Topics: Colonialism, R. K. Narayan, British Empire Pages: 5 (1692 words) Published: February 21, 2014
R.K Narayan (1906-2001) is one of the most famous and widely known Indian English language author. He has written many short stories and novels but is very well known for his imaginary town Magudi and his novels such as Swami and Friends, The Bachelor Arts, The English Teacher, The Financial Expert and The Guide. Narayan is considered to be a leading figure in Indian English literature along with Mulk Raj Anand and Raja Rao. He wrote around the time when India was colonized by the British during the twentieth century thus a lot of his works are influenced by the events that took place at large during that period. When British colonized India they brought along with them a different culture. The Britishers completely westernized India with their development of English schools, government offices, transportation and much more. As rightly said by Dr. Madhukar Nikam, “The writer in the colonized country tended to soak up the culture of the colonial power and feel a familiar-ity and some affection for it, even though the experience of colonialism may have demoralized and destabilized his own colonized culture” (Nikam “R.K Narayan as a Post-Colonial Novelist” 2012: 25) Narayan’s fictional town Malgudi which is located in South India was created by the author in order to escape the tyrants of the British colonial rule. As Nilufer Bharucha speaks about it in her essay “Colonial Enclosures and Autonomous Spaces: R.K Narayan’s Malgudi”, “fictional town of Malgudi was a sovereign space, independent of imperial domination. Malgudi asserted a pre-colonial order and distinct Indian society and culture within the reductiveness of colonialism” (Bharucha, 2002: 129). She uses the word “Utopia” (Bharucha “Colonial Enclosures and Autonomous Spaces: R.K Narayan’s Malgudi” 129) which is perfectly suitable for this town. Everyone would love to reside in a hassel free town like Malgudi. The stories appear to be very simple yet witty. From Narayan’s very first novel Swami and Friends till The World of Nagaraj (one of his last works) it has been quite a journey, we see Malgudi slowly undergoing through a lot of changes. In his very last novel The World of Nagaraj (1990) we notice transformation taking place in this peaceful town of Malgudi where westernization has come into being. I will be thus exploring how Narayan’s last novel depicts changes in the postcolonial India and its aftermath on the younger generation (in the book) ultimately creating conflicts between two ideologies. The story revolves around the protagonist Nagaraj who calls himself “a man with mission” (Narayan,The World of Nagraj, 2005: 1) , yet he isn’t clear on what his mission is. He lives comfortably in a large house left by his father on Kabir Street with his wife Sita and his mother. He spends his day walking around the town of Malgudi and meeting people from the neighborhood as he walks by. He lives a very leisurely life working at Coomar’s Boeing Sari Centre during the day for Coomar looking after the accounts. He works there for free because “this arrangement leaves me free to come and go when I like” (The World, 24). Later he would walk back home and sit on the veranda of his house watching the people pass by and planning to write a book on the celestial sage Narada but is unable to do so. The trouble starts when his nephew Tim (his elder brother Gopu’s son) comes to Malgudi and plans to stay with them. Tim very clearly represents the younger generation who is affected by the urbanization and westernization of the Indian society. He left his father’s house because he called him a “Donkey” (The World, 37). The author here is probably mocking at the younger lot for having low tolerance level. Nagaraj plans to take full responsibility of Tim and the dilemma starts when Tim doesn’t adhere to Nagaraj’s way of living. During the course of the novel we come to know that Tim has dropped out of the Albert Mission Junior College and works at a club called Kismet in New...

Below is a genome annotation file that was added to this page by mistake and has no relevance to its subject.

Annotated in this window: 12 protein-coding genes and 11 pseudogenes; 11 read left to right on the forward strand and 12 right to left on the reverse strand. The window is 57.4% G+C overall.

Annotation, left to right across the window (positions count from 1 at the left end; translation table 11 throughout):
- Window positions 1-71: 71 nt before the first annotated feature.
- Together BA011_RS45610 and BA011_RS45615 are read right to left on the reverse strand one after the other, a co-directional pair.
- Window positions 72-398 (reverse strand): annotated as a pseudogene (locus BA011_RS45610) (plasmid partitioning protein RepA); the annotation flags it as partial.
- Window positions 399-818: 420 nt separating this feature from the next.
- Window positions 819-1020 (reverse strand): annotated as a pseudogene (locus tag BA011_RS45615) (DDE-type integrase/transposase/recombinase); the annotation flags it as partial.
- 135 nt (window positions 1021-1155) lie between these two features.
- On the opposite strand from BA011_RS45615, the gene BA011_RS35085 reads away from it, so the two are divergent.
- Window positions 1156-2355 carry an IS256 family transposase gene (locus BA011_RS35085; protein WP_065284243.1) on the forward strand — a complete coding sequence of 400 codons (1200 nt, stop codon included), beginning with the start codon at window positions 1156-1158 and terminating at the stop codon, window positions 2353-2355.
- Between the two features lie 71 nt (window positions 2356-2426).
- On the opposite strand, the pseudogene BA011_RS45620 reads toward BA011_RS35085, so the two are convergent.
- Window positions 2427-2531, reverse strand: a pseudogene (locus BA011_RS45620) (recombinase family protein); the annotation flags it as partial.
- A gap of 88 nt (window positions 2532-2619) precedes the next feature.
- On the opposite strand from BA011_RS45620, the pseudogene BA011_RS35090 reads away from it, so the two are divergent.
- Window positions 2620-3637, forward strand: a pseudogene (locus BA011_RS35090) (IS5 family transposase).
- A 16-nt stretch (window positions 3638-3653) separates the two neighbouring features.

Bharucha, Nilufer “Colonial Enclosures and Autonomous Spaces: R.K Narayan’s Malgudi” in “South Asian Review” Vol XXIII (2002): 129-153
Khatri, Chote Lal. R.K Narayan: Reflections and Re-evaluation. New Delhi: Sarup and Sons, 2006
Naidoo, Rajasveriee “R.K
Nikam, Madhukar “R.K Narayan as a Post-Colonial Novelist” in “English Literature” Vol X Issue 11 (January 2012) 25-27
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